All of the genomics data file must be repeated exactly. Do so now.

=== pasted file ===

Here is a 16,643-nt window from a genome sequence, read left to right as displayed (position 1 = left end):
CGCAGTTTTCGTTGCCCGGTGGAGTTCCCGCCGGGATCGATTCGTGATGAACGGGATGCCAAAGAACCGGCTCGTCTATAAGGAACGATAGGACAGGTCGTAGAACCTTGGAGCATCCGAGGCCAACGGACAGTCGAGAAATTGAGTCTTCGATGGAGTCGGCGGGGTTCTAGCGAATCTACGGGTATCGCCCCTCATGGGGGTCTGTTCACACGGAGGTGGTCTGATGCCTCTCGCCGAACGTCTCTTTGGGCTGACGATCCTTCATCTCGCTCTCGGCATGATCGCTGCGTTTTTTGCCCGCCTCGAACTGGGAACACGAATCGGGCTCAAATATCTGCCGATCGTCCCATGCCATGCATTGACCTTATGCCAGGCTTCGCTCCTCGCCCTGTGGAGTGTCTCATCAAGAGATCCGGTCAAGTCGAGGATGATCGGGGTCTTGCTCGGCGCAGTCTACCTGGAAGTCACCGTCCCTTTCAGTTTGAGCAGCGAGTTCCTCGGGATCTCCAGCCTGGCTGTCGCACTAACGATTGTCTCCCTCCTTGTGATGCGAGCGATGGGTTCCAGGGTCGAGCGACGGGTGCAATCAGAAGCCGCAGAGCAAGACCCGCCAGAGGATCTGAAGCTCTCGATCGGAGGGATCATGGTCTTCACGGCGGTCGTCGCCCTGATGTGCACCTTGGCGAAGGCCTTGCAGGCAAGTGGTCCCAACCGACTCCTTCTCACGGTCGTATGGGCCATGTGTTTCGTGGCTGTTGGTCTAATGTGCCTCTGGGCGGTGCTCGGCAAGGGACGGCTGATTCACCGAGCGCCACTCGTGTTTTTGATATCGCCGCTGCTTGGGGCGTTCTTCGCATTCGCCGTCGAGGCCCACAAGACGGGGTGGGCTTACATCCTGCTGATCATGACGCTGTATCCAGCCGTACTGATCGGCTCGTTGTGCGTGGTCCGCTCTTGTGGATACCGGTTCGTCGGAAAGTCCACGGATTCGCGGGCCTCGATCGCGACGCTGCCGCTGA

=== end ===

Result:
Here is a 16,643-nt window from a genome sequence, read left to right as displayed (position 1 = left end):
CGCAGTTTTCGTTGCCCGGTGGAGTTCCCGCCGGGATCGATTCGTGATGAACGGGATGCCAAAGAACCGGCTCGTCTATAAGGAACGATAGGACAGGTCGTAGAACCTTGGAGCATCCGAGGCCAACGGACAGTCGAGAAATTGAGTCTTCGATGGAGTCGGCGGGGTTCTAGCGAATCTACGGGTATCGCCCCTCATGGGGGTCTGTTCACACGGAGGTGGTCTGATGCCTCTCGCCGAACGTCTCTTTGGGCTGACGATCCTTCATCTCGCTCTCGGCATGATCGCTGCGTTTTTTGCCCGCCTCGAACTGGGAACACGAATCGGGCTCAAATATCTGCCGATCGTCCCATGCCATGCATTGACCTTATGCCAGGCTTCGCTCCTCGCCCTGTGGAGTGTCTCATCAAGAGATCCGGTCAAGTCGAGGATGATCGGGGTCTTGCTCGGCGCAGTCTACCTGGAAGTCACCGTCCCTTTCAGTTTGAGCAGCGAGTTCCTCGGGATCTCCAGCCTGGCTGTCGCACTAACGATTGTCTCCCTCCTTGTGATGCGAGCGATGGGTTCCAGGGTCGAGCGACGGGTGCAATCAGAAGCCGCAGAGCAAGACCCGCCAGAGGATCTGAAGCTCTCGATCGGAGGGATCATGGTCTTCACGGCGGTCGTCGCCCTGATGTGCACCTTGGCGAAGGCCTTGCAGGCAAGTGGTCCCAACCGACTCCTTCTCACGGTCGTATGGGCCATGTGTTTCGTGGCTGTTGGTCTAATGTGCCTCTGGGCGGTGCTCGGCAAGGGACGGCTGATTCACCGAGCGCCACTCGTGTTTTTGATATCGCCGCTGCTTGGGGCGTTCTTCGCATTCGCCGTCGAGGCCCACAAGACGGGGTGGGCTTACATCCTGCTGATCATGACGCTGTATCCAGCCGTACTGATCGGCTCGTTGTGCGTGGTCCGCTCTTGTGGATACCGGTTCGTCGGAAAGTCCACGGATTCGCGGGCCTCGATCGCGACGCTGCCGCTGA